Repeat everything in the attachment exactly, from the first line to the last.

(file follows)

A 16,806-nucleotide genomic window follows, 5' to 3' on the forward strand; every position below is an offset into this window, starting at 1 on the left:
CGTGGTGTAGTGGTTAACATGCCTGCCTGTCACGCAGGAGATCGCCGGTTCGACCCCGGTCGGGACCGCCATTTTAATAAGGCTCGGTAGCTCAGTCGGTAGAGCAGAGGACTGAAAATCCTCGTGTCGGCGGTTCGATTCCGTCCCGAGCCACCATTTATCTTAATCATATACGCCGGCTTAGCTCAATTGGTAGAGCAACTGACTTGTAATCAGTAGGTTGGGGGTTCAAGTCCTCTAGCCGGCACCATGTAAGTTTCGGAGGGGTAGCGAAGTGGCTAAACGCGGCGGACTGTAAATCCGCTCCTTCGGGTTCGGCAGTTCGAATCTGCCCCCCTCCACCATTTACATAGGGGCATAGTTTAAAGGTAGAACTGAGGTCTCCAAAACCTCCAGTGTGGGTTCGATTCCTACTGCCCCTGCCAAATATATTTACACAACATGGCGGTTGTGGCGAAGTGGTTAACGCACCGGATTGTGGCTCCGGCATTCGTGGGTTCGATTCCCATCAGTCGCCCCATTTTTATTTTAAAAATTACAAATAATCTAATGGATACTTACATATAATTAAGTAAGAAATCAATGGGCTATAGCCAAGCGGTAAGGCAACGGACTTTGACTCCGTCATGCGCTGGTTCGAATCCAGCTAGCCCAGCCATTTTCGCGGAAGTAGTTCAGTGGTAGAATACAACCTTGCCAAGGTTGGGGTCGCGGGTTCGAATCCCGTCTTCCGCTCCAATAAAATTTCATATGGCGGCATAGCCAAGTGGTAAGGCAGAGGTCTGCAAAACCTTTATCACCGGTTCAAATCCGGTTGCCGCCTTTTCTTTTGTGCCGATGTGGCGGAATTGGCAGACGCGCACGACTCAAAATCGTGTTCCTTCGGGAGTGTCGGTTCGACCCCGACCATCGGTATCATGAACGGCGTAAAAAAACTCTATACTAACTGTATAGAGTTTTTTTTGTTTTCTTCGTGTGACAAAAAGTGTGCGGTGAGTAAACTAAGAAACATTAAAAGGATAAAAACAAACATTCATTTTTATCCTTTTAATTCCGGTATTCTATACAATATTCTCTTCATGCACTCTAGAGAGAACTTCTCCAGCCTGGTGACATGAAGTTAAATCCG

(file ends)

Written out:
A 16,806-nucleotide genomic window follows, 5' to 3' on the forward strand; every position below is an offset into this window, starting at 1 on the left:
CGTGGTGTAGTGGTTAACATGCCTGCCTGTCACGCAGGAGATCGCCGGTTCGACCCCGGTCGGGACCGCCATTTTAATAAGGCTCGGTAGCTCAGTCGGTAGAGCAGAGGACTGAAAATCCTCGTGTCGGCGGTTCGATTCCGTCCCGAGCCACCATTTATCTTAATCATATACGCCGGCTTAGCTCAATTGGTAGAGCAACTGACTTGTAATCAGTAGGTTGGGGGTTCAAGTCCTCTAGCCGGCACCATGTAAGTTTCGGAGGGGTAGCGAAGTGGCTAAACGCGGCGGACTGTAAATCCGCTCCTTCGGGTTCGGCAGTTCGAATCTGCCCCCCTCCACCATTTACATAGGGGCATAGTTTAAAGGTAGAACTGAGGTCTCCAAAACCTCCAGTGTGGGTTCGATTCCTACTGCCCCTGCCAAATATATTTACACAACATGGCGGTTGTGGCGAAGTGGTTAACGCACCGGATTGTGGCTCCGGCATTCGTGGGTTCGATTCCCATCAGTCGCCCCATTTTTATTTTAAAAATTACAAATAATCTAATGGATACTTACATATAATTAAGTAAGAAATCAATGGGCTATAGCCAAGCGGTAAGGCAACGGACTTTGACTCCGTCATGCGCTGGTTCGAATCCAGCTAGCCCAGCCATTTTCGCGGAAGTAGTTCAGTGGTAGAATACAACCTTGCCAAGGTTGGGGTCGCGGGTTCGAATCCCGTCTTCCGCTCCAATAAAATTTCATATGGCGGCATAGCCAAGTGGTAAGGCAGAGGTCTGCAAAACCTTTATCACCGGTTCAAATCCGGTTGCCGCCTTTTCTTTTGTGCCGATGTGGCGGAATTGGCAGACGCGCACGACTCAAAATCGTGTTCCTTCGGGAGTGTCGGTTCGACCCCGACCATCGGTATCATGAACGGCGTAAAAAAACTCTATACTAACTGTATAGAGTTTTTTTTGTTTTCTTCGTGTGACAAAAAGTGTGCGGTGAGTAAACTAAGAAACATTAAAAGGATAAAAACAAACATTCATTTTTATCCTTTTAATTCCGGTATTCTATACAATATTCTCTTCATGCACTCTAGAGAGAACTTCTCCAGCCTGGTGACATGAAGTTAAATCCG